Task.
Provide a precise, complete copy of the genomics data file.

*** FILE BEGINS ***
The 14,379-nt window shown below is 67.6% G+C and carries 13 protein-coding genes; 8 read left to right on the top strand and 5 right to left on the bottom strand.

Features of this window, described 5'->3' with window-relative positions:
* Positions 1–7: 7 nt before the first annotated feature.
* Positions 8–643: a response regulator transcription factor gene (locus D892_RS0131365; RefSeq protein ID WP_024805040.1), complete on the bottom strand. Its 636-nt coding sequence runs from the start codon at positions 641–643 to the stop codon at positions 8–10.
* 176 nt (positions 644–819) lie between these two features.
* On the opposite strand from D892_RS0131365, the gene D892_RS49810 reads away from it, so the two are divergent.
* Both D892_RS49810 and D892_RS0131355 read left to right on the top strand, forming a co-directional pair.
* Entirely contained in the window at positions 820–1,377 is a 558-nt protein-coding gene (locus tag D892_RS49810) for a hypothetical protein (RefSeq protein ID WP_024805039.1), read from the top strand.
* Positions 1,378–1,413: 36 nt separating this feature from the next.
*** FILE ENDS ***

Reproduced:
The 14,379-nt window shown below is 67.6% G+C and carries 13 protein-coding genes; 8 read left to right on the top strand and 5 right to left on the bottom strand.

Features of this window, described 5'->3' with window-relative positions:
* Positions 1–7: 7 nt before the first annotated feature.
* Positions 8–643: a response regulator transcription factor gene (locus D892_RS0131365; RefSeq protein ID WP_024805040.1), complete on the bottom strand. Its 636-nt coding sequence runs from the start codon at positions 641–643 to the stop codon at positions 8–10.
* 176 nt (positions 644–819) lie between these two features.
* On the opposite strand from D892_RS0131365, the gene D892_RS49810 reads away from it, so the two are divergent.
* Both D892_RS49810 and D892_RS0131355 read left to right on the top strand, forming a co-directional pair.
* Entirely contained in the window at positions 820–1,377 is a 558-nt protein-coding gene (locus tag D892_RS49810) for a hypothetical protein (RefSeq protein ID WP_024805039.1), read from the top strand.
* Positions 1,378–1,413: 36 nt separating this feature from the next.